[Libreoffice-qa] test cases quality; was: Ubuntu/Canonical doing more manual testing for LibreOffice?

Petr Mladek pmladek at suse.cz
Fri Mar 2 10:21:25 PST 2012

Sophie Gautier píše v Pá 02. 03. 2012 v 18:02 +0100:
> Petr,
> First, I don't take anything personal in your mail. I disagree with you 
> but it's nothing personal :)

I hope that we could learn from each other :-)

> On 02/03/2012 17:26, Petr Mladek wrote:
> > I appreciate that you want to teach people using Litmus. Though, I am
> > afraid that you did not get my point.
> I don't want to teach them using Litmus, I want them to get an interest, 
> get fun and don't feel harassed by the task.

Sure. This is my target as well. The translations checks looked boring
on the first look.

> We are testing functionalities and by the same way are checking for 
> basic i18n conversion (numbers, accentuated characters, date, size of 
> the string...)

Ok, so one example of the current test:

--- cut ---
Name: Translation check of creating a new database

Steps to Perform:

   *Open a new database file (New → Database) and check [Create a
    database] then click on Next button.

      * Check [Yes, I want the wizard to register the database] and
        [Open the database for edition] and click on Finish.
      * Enter a name for the database (using special characters in your
        language) in the dialog box and click OK. 

Expected Results:

      * the database wizard open: all strings in the dialog box and
        window are correctly localized to your own language.
--- cut ---

Ok, it checks translation and functionality.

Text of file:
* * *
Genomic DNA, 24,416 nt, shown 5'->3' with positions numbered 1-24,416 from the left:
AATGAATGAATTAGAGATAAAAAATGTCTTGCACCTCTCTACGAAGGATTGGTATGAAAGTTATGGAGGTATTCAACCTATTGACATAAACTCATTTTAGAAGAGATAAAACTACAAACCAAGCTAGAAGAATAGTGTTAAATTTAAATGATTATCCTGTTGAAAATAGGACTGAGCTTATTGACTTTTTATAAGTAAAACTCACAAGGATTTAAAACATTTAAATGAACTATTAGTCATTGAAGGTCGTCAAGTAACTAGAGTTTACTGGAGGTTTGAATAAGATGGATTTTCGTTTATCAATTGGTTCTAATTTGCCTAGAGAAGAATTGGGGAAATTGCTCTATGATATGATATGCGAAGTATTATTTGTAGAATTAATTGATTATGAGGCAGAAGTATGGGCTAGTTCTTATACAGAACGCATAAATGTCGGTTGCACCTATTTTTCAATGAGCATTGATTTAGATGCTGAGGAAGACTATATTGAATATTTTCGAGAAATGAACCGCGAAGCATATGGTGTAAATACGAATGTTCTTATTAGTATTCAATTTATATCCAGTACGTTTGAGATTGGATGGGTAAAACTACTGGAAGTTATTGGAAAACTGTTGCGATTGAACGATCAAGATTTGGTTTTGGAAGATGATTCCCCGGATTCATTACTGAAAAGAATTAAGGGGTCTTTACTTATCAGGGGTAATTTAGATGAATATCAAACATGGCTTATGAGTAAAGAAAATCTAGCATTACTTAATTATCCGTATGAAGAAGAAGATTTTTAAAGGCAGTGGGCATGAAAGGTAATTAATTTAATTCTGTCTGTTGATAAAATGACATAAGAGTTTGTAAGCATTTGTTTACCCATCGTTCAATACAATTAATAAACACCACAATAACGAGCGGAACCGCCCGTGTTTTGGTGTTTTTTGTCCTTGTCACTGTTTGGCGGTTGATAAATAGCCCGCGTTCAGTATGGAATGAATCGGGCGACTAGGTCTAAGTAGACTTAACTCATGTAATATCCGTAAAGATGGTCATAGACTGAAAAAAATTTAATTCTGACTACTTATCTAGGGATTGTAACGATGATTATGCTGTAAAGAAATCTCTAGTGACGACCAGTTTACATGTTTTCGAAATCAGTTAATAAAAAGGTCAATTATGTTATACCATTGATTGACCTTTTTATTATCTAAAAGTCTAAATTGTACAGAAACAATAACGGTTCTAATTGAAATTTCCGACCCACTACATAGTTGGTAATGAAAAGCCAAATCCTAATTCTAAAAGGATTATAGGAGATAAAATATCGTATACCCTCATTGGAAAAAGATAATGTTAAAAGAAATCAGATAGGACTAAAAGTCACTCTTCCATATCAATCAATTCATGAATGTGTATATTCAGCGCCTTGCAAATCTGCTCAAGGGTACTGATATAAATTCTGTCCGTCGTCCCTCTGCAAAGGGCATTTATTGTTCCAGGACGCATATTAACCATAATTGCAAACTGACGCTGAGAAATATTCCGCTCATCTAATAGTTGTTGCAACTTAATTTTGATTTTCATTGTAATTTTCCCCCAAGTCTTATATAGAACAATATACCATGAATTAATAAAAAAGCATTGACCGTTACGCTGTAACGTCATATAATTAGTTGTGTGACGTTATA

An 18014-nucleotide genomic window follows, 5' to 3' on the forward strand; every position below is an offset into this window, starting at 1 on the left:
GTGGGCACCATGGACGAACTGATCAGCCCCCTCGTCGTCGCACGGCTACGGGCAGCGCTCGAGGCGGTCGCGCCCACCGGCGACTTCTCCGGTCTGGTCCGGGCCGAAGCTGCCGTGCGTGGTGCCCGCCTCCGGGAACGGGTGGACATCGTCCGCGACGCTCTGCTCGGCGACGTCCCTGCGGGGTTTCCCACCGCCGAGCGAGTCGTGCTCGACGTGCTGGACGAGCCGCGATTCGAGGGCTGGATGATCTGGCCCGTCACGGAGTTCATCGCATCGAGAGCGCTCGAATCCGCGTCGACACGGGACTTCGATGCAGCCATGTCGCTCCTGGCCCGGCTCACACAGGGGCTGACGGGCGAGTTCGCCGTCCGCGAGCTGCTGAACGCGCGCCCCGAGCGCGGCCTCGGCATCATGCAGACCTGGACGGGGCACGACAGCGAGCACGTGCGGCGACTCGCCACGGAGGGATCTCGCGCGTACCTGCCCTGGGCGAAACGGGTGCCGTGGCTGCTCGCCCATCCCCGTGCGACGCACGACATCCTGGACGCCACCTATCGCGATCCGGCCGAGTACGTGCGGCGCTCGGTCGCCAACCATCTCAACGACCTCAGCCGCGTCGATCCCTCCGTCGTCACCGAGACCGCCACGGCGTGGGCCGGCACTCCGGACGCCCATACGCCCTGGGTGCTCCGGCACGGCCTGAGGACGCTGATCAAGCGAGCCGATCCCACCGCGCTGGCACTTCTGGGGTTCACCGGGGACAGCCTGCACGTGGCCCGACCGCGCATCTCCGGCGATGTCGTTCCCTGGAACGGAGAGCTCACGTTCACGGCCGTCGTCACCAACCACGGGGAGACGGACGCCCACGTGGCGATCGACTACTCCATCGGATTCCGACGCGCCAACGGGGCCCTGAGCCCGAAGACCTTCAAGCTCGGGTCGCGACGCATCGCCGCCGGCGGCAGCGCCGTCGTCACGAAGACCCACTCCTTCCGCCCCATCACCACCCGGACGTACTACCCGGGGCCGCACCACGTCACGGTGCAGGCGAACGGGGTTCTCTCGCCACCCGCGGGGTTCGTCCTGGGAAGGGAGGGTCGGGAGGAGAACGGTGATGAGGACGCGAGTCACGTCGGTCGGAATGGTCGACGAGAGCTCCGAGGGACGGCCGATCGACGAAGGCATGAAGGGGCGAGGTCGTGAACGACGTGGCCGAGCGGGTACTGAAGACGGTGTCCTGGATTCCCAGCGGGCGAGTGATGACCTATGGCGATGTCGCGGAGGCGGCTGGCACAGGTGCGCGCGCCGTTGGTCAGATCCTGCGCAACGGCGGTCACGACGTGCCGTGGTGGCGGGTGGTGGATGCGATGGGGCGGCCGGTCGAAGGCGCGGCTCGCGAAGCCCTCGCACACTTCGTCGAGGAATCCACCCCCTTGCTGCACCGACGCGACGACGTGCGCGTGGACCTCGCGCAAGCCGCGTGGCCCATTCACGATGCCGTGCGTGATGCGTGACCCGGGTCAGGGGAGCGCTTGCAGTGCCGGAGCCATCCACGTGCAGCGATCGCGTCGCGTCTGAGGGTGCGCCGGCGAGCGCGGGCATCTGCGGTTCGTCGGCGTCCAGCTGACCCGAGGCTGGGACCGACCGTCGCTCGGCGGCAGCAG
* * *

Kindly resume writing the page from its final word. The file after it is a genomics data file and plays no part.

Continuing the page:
Do we really need to check the functionality in all 100 localizations?
IMHO, if the database opens in English, it opens in all licalizations.
We do not need to force 100 people to spend time on this functional

Do we need to check translation even when the strings were not changed
between the releases?

=> I strongly suggest to separate translation and functional checks. It
is very ineffective to test them together.

Thanks to Rimas, we could mark test cases as language dependent and
independent, so we have a great support for this separation.

> Litmus should be an entry for approaching QA for the community at large 
> i.e. no language barrier, no technical barrier, a team behind to guide 
> you further in more complex testing. Unfortunately, it's not a tool 
> adapted to our needs.

I agree with you. I just say that many of the current test cases sounds
crazy as they are and might point people in a wrong direction.

> As said, I'm not speaking about translation. The contents of the test 
> may confuse you when it speaks about localization, but it's only a 
> second purpose of the test, a "*while you are here*, please check that 
> the dialog has the good special characters in your language"

Yes, it is confusing because they mix the translation and functional
tests. All I want to say is that it is not effective and we should not
go this way.

> No, it's not enough, because most of the time, the team doing the 
> translation is one person only, so you can't remember where and when the 
> translation is longer than the original, and for some languages it's 
> always true.

We could use some scripting here. Andras is interested into the
translations stuff. I wonder if he has time and could help here.

> > You might say that we should check quality of the translation. I mean if
> > the translation makes sense in the context of the given dialog. Well,